Nancharaiah Merugumala, a former journalism teacher and a journalist for close to four decades, told Frontline that caste census was the need of the hour, otherwise caste wars for quota benefits would be inevitable. As more castes, particularly agricultural castes such as Kapus in Andhra Pradesh, Marathas in Maharashtra, Patidars in Gujarat and Jats in Rajasthan, Haryana and Uttar Pradesh demand reservation and to be included in the OBC lists of their States, it has become necessary to count their numbers and also ascertain their economic, social and educational status.

He said: “Among the OBCs there are huge disparities from caste to caste. To address this, in some parts of south India, OBCs are classified into ABCD groups based on their socio-economic backwardness. In Bihar, the Karpoori Thakur government introduced sub-categorisation of OBCs. But experience indicates that mere classification of backward classes as ABCD fails to solve the problem. The extremely backward castes complain that the advanced backward castes such as Yadavs, Kurmis and Koeris pocket the benefits of reservation. The leadership of national political parties such as the BJP and the Congress is also drawn from forward caste Hindus.

“If a caste-wise census is conducted, it will help count the most backward castes. And this may lead to the need to devise measures that might bring the most backwards among the OBCs on a par with advanced backward castes. If we know the exact number of every caste (people), we will be able to plan our empowerment policies more effectively. This was the reason that prompted the British to conduct a caste census in India. Caste Hindus (so-called forward castes) in northern India dispute the estimation of the Mandal Commission that pegs the OBC population at 52 per cent. To clear their minds of doubts regarding the data of the second B.C. Commission [Mandal Commission], it is essential to enumerate every caste in the census.”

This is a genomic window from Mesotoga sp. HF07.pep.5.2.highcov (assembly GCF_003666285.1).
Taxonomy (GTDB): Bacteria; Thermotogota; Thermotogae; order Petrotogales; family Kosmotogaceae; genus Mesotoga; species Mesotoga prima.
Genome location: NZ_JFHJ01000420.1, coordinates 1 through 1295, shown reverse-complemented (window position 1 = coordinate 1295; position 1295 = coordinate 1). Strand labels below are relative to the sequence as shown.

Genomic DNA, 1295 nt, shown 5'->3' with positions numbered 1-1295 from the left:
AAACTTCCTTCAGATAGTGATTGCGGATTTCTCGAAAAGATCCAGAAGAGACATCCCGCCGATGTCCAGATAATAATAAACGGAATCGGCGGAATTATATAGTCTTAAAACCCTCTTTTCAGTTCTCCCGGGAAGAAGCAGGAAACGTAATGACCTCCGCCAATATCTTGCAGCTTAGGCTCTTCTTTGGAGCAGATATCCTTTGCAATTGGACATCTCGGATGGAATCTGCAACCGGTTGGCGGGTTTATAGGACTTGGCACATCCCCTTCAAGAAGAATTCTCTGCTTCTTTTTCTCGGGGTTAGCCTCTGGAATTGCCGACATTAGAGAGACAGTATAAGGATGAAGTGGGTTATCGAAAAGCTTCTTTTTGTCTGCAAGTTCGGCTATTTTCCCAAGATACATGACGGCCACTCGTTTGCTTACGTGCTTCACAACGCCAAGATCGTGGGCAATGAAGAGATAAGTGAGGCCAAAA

Nancharaiah explains that conducting a caste census does not mean counting the people of every caste. The census gathers information about the people of every caste—how they are benefited by quotas, their educational advancement, economic progress, the number of businessmen, government servants, private sector employees, manual labour, daily wage earners, etc., and the social status—by fixed indicators. Nancharaiah believes that a caste census is a win-win for all stakeholders. After a caste census if the population of the OBCs is found to be below 52 per cent, then there will be no danger of reducing the backward castes quota from 27 per cent. Besides, once the upper caste Hindu population data are gathered, rules can be framed to help them as well if so required. It is to be noted that the most vocal supporters of the caste census come from the dominant OBC categories, are aware of the pitfalls and yet do not shy away from championing the cause.